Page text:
“We focused on Asia for the past three years. Now we will turn more attention to Europe and the United States,” he said, noting that Germany and Italy would be the main priorities on the Continent. “We still have a lot of places to go.”
Expressed in retail terms, sales of Gaultier branded products reached about 570 million euros, or $693.7 million at current exchange rates, last year, with about 45 percent of sales generated in Europe and the Middle East; 30 percent in the U.S.; and the remaining 25 percent in Asia.
Consolidated sales at Gaultier declined 8 percent to 28 million euros, or $34.1 million, in 2003, according to the Hermès International annual report. About half of that is royalties, since Gaultier licenses rtw, knitwear, jeans, fragrances, watches, eyewear and beachwear. Only jewelry, shoes, leather goods, scarves and ties are produced in-house.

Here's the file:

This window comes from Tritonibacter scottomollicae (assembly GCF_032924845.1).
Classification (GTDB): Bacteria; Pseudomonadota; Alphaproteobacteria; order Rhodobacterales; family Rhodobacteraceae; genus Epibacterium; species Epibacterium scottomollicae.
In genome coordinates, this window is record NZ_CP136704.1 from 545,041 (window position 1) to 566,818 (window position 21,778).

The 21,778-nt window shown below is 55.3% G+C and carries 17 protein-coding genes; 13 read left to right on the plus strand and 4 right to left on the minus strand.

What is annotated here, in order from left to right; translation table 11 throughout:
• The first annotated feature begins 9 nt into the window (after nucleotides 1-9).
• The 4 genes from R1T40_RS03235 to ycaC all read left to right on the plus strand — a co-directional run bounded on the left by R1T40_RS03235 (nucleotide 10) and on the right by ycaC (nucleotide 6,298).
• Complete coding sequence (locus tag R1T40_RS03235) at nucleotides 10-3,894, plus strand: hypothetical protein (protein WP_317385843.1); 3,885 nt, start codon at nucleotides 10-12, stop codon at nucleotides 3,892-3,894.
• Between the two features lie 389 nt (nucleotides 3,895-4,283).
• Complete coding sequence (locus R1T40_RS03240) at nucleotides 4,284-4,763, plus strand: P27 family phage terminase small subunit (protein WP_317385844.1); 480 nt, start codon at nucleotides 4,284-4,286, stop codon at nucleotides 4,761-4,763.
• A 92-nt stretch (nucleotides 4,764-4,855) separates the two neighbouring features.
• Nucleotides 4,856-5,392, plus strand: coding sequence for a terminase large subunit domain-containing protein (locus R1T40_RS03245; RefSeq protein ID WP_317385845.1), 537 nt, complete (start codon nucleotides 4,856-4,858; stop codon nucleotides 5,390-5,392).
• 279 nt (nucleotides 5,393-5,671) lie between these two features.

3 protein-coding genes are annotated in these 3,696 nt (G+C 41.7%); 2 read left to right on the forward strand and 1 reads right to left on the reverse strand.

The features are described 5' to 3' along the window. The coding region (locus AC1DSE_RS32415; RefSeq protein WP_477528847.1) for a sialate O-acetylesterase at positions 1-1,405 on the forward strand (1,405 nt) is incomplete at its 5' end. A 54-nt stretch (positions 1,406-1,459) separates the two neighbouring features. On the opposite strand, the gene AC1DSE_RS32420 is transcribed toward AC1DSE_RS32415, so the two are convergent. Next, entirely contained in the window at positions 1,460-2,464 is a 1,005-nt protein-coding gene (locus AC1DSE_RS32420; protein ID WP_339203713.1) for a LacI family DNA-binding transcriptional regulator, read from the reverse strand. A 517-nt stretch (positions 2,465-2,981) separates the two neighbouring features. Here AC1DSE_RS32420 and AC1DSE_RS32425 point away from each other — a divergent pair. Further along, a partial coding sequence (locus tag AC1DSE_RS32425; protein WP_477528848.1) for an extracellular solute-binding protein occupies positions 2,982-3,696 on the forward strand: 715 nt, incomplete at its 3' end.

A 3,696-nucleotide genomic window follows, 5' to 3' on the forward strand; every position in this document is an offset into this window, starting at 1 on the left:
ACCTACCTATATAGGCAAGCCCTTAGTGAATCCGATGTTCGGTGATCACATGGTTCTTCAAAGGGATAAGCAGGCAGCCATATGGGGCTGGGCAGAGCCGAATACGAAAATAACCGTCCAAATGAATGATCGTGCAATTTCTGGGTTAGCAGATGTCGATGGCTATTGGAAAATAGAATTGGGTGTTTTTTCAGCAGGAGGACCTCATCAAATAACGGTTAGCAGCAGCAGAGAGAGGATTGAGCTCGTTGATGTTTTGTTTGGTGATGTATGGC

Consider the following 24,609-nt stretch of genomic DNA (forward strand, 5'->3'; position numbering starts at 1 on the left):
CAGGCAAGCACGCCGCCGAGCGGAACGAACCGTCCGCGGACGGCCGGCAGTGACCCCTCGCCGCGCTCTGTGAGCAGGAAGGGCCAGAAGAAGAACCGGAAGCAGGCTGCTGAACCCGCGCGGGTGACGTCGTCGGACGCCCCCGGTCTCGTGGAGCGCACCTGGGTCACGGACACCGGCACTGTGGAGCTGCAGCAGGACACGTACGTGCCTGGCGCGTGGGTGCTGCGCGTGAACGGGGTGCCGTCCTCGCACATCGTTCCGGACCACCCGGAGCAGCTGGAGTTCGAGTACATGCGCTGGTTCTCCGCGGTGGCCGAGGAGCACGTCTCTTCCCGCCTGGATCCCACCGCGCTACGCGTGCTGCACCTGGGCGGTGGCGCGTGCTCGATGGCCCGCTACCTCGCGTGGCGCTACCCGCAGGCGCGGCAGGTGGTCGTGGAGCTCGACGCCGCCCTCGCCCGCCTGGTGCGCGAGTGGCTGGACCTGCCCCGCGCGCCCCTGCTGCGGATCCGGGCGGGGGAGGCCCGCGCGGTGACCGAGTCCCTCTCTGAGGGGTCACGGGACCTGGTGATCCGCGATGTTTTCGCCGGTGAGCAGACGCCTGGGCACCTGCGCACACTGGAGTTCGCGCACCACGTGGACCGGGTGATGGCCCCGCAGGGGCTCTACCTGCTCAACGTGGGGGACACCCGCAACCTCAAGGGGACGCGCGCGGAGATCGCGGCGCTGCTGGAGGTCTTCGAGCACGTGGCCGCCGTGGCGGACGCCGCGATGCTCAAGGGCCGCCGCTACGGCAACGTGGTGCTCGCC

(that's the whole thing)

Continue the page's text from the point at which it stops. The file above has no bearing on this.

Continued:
Potard said its new Jean’s Paul Gaultier line is expected to be a major growth vehicle, with the first collection set to be shown to the trade in the middle of this month. Accessories, which represent only 10 percent of the business, are also a development priority. The plan is to triple the volume of accessories over the next three to five years.
Not that Potard and Gaultier are gunning to be a billion-dollar behemoth. Gaultier said he has always given priority to his creative impulses — and making clothes people want to wear.
“We’re not interested in being an empire. We’re interested in doing what we like,” Potard agreed, breaking into a wide grin. “We don’t want to be number one, but we want to be the best.”